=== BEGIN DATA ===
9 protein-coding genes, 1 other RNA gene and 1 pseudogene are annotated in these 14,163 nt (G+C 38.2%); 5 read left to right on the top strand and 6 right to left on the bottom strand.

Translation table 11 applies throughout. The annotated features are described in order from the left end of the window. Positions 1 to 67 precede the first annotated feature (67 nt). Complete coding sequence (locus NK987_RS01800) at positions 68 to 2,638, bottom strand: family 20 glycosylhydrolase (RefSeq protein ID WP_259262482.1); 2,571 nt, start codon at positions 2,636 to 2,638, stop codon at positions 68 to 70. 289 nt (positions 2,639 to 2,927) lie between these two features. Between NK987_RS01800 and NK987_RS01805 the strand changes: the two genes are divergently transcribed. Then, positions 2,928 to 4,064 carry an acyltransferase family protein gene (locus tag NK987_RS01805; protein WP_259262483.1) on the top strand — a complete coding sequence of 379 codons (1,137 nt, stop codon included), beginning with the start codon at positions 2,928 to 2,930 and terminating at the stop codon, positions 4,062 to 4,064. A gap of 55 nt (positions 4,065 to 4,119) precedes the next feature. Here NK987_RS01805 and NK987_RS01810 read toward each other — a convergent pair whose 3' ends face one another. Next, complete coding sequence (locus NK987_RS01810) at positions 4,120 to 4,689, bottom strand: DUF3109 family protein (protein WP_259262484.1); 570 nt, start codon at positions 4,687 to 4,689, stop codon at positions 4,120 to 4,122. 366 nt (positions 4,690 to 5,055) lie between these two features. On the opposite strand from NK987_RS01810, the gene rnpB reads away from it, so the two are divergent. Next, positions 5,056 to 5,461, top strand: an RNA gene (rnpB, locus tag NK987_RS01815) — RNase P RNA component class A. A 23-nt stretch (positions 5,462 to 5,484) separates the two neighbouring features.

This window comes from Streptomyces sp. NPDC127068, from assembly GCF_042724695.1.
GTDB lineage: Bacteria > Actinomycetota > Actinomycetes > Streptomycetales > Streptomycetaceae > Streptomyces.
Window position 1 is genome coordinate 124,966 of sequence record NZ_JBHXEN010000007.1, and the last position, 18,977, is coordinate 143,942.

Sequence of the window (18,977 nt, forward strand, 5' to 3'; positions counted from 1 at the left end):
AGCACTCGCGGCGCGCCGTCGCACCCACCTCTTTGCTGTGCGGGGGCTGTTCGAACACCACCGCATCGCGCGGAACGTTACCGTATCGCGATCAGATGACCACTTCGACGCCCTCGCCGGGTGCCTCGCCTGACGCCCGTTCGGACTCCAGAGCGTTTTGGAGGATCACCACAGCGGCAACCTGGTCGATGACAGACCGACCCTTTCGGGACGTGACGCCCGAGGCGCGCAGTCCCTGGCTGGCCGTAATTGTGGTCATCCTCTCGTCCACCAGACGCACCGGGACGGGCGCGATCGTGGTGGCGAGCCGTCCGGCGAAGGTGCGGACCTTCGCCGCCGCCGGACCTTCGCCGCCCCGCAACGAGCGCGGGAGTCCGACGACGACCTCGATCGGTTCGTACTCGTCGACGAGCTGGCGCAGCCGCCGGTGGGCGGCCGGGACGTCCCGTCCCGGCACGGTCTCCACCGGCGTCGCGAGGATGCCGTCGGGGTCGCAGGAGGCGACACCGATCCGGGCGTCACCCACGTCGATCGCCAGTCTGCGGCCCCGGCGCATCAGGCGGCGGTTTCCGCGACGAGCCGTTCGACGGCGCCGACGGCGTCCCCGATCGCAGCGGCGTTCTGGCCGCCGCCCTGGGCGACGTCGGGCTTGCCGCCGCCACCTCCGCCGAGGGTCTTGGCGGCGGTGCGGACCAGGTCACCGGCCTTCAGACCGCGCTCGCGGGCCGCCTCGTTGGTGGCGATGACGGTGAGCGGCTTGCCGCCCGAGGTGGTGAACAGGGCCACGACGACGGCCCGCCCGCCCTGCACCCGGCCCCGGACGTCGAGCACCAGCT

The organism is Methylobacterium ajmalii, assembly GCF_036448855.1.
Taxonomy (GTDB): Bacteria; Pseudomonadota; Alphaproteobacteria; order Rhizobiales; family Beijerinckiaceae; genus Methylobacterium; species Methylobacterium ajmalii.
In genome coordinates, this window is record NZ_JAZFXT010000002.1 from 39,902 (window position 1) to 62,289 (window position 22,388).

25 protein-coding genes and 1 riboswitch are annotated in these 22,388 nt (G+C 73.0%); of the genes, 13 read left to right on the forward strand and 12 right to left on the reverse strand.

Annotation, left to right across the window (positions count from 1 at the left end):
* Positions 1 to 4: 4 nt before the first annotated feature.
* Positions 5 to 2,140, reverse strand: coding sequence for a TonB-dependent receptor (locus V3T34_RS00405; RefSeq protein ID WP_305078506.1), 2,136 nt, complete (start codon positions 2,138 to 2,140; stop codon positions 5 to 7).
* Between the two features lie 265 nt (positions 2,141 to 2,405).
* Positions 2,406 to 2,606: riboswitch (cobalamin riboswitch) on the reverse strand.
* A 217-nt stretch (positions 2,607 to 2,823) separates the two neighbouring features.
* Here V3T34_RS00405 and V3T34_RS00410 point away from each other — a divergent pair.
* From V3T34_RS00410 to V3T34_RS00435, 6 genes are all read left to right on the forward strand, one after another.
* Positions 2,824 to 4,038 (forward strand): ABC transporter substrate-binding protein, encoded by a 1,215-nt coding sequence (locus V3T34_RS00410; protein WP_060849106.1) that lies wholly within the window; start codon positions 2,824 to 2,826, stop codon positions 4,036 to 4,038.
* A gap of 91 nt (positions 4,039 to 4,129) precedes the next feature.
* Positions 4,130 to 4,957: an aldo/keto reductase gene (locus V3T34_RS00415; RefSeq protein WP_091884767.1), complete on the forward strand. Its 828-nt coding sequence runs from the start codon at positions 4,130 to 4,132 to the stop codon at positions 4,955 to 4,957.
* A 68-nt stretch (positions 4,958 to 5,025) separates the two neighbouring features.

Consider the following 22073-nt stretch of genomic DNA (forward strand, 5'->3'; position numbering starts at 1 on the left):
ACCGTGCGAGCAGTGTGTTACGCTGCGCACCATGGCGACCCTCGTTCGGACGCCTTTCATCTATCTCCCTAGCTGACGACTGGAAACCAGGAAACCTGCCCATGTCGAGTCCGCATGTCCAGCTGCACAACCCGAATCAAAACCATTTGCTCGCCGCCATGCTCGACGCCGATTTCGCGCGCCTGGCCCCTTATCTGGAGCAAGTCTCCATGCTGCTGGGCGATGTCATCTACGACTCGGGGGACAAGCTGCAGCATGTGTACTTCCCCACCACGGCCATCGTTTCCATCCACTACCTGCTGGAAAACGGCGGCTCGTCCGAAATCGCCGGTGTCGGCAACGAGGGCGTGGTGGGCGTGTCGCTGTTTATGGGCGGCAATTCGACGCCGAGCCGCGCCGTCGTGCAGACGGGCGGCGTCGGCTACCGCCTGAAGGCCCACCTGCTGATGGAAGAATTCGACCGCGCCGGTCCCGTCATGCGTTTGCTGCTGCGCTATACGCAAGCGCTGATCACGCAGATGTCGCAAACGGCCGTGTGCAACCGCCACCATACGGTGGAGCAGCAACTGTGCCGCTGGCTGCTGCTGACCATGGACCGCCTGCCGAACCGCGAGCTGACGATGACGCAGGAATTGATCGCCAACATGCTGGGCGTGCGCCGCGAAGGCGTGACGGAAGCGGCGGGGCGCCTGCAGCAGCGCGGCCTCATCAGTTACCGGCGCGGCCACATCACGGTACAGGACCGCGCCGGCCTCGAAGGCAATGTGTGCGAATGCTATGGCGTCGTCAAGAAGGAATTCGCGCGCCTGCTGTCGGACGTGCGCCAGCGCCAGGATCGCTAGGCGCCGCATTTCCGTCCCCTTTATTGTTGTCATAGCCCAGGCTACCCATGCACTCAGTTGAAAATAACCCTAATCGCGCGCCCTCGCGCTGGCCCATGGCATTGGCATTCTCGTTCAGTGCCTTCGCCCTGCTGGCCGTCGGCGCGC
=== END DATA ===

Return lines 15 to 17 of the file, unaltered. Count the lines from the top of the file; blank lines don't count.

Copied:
* Between the two features lie 265 nt (positions 2,141 to 2,405).
* Positions 2,406 to 2,606: riboswitch (cobalamin riboswitch) on the reverse strand.
* A 217-nt stretch (positions 2,607 to 2,823) separates the two neighbouring features.